Still reeling, Evan didn’t bother going to breakfast the next morning, or supper, and Lily hadn’t bothered exchanging a single word when she’d followed Mrs Brookes into the carriage this evening either.
That suited him just fine. That reckless kiss had been a mistake and if he wasn’t careful, someone like Lily could be a serious distraction from his grand master plan. And he’d made a pact with himself not to allow any serious distractions till he’d ticked off every one of the five points on that plan. Then, and only then, could he make a new plan and perhaps that next one might allow him to think about sharing his life with someone.
What was wrong with being ambitious? Or enjoying life? He had had enough misery and disappointment in his to last a lifetime. And who was she to judge him anyway? Lily had always had a home, a family and if her admission about her mother’s good job in Cheapside was any gauge, she’d had a darn sight more than him growing up. But he’d dragged himself up by his bootstraps, worked his fingers to the bone and now, with the future he had always dreamed of within spitting distance, he had to keep his eyes on the prize. Keep both hands firmly on the reins and stay on the right path.
The path that hadn’t failed him so far.
That meant no more distractions and certainly no more kissing Lily Brown. That woman’s kisses were deadly if that first one was any gauge. He hadn’t been able to think straight since. A stupid, harmless, dallying kiss shouldn’t do that.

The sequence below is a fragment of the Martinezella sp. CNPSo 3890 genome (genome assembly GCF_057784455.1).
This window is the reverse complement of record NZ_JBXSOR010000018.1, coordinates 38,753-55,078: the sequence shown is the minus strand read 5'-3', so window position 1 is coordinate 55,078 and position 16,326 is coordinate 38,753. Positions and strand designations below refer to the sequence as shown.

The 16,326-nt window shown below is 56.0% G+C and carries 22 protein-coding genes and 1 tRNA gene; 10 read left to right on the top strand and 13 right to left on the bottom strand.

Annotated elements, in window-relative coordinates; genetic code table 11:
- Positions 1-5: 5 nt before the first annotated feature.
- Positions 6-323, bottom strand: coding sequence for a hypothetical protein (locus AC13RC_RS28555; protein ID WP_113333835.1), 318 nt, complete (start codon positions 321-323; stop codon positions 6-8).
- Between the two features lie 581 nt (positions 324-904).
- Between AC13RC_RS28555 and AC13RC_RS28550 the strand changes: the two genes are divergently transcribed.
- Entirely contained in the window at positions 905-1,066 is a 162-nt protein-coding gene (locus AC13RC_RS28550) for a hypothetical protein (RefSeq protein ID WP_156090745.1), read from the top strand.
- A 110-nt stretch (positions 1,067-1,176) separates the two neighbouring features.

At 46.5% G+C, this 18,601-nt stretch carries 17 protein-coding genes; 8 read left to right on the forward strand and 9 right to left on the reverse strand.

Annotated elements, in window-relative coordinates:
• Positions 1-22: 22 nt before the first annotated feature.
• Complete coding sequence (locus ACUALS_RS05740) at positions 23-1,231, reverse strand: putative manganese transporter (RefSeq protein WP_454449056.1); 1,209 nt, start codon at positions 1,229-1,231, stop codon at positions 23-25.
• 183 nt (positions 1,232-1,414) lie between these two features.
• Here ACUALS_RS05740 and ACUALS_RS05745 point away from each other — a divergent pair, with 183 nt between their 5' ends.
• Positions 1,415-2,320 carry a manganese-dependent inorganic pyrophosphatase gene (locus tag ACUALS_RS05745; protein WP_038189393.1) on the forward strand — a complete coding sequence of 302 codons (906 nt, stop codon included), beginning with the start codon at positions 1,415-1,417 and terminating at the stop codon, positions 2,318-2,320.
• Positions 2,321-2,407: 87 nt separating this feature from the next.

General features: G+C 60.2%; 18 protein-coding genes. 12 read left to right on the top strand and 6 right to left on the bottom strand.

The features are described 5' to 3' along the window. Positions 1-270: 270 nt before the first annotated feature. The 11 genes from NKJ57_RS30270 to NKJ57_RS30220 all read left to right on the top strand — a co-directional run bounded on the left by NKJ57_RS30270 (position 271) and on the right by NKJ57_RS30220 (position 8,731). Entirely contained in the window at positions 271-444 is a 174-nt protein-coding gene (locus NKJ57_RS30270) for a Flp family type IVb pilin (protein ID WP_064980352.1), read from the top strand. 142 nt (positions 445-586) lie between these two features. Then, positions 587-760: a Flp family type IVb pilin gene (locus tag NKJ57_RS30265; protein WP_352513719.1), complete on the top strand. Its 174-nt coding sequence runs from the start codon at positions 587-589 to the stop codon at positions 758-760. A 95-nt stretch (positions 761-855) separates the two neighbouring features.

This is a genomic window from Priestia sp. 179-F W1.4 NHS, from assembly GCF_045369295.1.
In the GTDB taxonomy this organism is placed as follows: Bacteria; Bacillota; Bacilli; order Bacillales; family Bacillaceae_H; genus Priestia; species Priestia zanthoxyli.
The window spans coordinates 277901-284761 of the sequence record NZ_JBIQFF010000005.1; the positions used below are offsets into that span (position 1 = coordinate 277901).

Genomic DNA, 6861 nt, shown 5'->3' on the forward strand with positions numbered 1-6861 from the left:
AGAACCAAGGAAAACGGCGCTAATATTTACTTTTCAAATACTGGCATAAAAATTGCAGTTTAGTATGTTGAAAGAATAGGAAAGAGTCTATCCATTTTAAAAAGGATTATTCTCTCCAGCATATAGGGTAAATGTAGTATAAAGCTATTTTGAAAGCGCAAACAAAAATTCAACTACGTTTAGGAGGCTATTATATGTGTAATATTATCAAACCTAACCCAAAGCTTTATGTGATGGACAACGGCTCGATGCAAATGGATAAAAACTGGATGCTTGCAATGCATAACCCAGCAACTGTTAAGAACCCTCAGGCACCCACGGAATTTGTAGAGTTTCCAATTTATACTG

Irritated, he unclipped the bags of oats from the horses, ready to stow them before the opera finished. Mrs Brookes would soon emerge out of the back door into this alley as the audience spilled out the front.
“Hello, handsome.” Two young ladies wandered past, one very much giving him the eye. He tipped his hat and smiled.
“Good evening.” It wasn’t his place to judge what they did for a living, and by the heavily painted faces it didn’t take a genius to work out these were ladies of the night. Like him, they were waiting for the opera to finish. Unlike him, they had to scrabble around for every penny, demeaning themselves, simply to make ends meet.
“It’s a cold night, ain’t it?” The bold one posed, allowing her shawl to fall from her shoulders in blatant invitation. “You look like you need warming up.”
And she looked like she hadn’t eaten anything in a week, if those bony shoulders were anything to go by. “Where are you girls sleeping tonight?” Because for the flotsam of this city, that was rarely in a bed.
“With you—if you fancy it.”
It was the proud bravado which did it. “Here.” He rifled in his pocket for a coin and handed over a shilling. “There’s going to be more snow tonight so get yourselves off the streets. Go see Mrs Jones in Kendrick’s Yard round the back of St Giles. It should be enough to get you both bed and board for tonight. As I recall, Mrs Jones does a good stew.”
Overwhelmed at his kindness, the girl smiled. “Thank-you, sir.” She ran her hand down his arm. “For the shilling and restoring some of my faith in men.” Then she kissed his cheek at the exact same moment Lily emerged through the back door.
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